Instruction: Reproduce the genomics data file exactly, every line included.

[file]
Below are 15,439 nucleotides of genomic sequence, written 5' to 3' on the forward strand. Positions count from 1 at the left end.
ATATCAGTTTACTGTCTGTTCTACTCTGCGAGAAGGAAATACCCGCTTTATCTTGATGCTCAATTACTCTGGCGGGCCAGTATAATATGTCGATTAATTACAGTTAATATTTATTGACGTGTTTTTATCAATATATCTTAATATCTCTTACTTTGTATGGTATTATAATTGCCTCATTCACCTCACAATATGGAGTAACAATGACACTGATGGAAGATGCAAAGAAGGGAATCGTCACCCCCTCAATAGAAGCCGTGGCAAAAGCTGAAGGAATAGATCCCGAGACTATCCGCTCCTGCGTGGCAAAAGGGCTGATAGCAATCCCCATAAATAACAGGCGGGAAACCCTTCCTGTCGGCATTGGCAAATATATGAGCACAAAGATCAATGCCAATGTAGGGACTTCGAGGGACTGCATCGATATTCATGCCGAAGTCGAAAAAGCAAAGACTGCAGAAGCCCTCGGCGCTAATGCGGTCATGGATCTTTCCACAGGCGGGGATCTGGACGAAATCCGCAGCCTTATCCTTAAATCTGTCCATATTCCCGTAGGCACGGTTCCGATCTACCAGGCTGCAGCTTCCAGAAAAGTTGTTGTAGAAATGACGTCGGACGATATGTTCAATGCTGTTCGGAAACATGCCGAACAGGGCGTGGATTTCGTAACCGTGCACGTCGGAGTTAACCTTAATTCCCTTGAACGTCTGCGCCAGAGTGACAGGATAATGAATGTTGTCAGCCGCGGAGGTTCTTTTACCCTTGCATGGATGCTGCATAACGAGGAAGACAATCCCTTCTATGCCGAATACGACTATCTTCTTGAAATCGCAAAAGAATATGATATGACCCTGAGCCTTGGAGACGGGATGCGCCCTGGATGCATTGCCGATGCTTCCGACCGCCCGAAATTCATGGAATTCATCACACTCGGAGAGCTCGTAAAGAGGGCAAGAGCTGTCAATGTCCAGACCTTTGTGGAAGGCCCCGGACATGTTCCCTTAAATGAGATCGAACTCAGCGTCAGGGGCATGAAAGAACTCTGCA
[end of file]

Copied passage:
Below are 15,439 nucleotides of genomic sequence, written 5' to 3' on the forward strand. Positions count from 1 at the left end.
ATATCAGTTTACTGTCTGTTCTACTCTGCGAGAAGGAAATACCCGCTTTATCTTGATGCTCAATTACTCTGGCGGGCCAGTATAATATGTCGATTAATTACAGTTAATATTTATTGACGTGTTTTTATCAATATATCTTAATATCTCTTACTTTGTATGGTATTATAATTGCCTCATTCACCTCACAATATGGAGTAACAATGACACTGATGGAAGATGCAAAGAAGGGAATCGTCACCCCCTCAATAGAAGCCGTGGCAAAAGCTGAAGGAATAGATCCCGAGACTATCCGCTCCTGCGTGGCAAAAGGGCTGATAGCAATCCCCATAAATAACAGGCGGGAAACCCTTCCTGTCGGCATTGGCAAATATATGAGCACAAAGATCAATGCCAATGTAGGGACTTCGAGGGACTGCATCGATATTCATGCCGAAGTCGAAAAAGCAAAGACTGCAGAAGCCCTCGGCGCTAATGCGGTCATGGATCTTTCCACAGGCGGGGATCTGGACGAAATCCGCAGCCTTATCCTTAAATCTGTCCATATTCCCGTAGGCACGGTTCCGATCTACCAGGCTGCAGCTTCCAGAAAAGTTGTTGTAGAAATGACGTCGGACGATATGTTCAATGCTGTTCGGAAACATGCCGAACAGGGCGTGGATTTCGTAACCGTGCACGTCGGAGTTAACCTTAATTCCCTTGAACGTCTGCGCCAGAGTGACAGGATAATGAATGTTGTCAGCCGCGGAGGTTCTTTTACCCTTGCATGGATGCTGCATAACGAGGAAGACAATCCCTTCTATGCCGAATACGACTATCTTCTTGAAATCGCAAAAGAATATGATATGACCCTGAGCCTTGGAGACGGGATGCGCCCTGGATGCATTGCCGATGCTTCCGACCGCCCGAAATTCATGGAATTCATCACACTCGGAGAGCTCGTAAAGAGGGCAAGAGCTGTCAATGTCCAGACCTTTGTGGAAGGCCCCGGACATGTTCCCTTAAATGAGATCGAACTCAGCGTCAGGGGCATGAAAGAACTCTGCA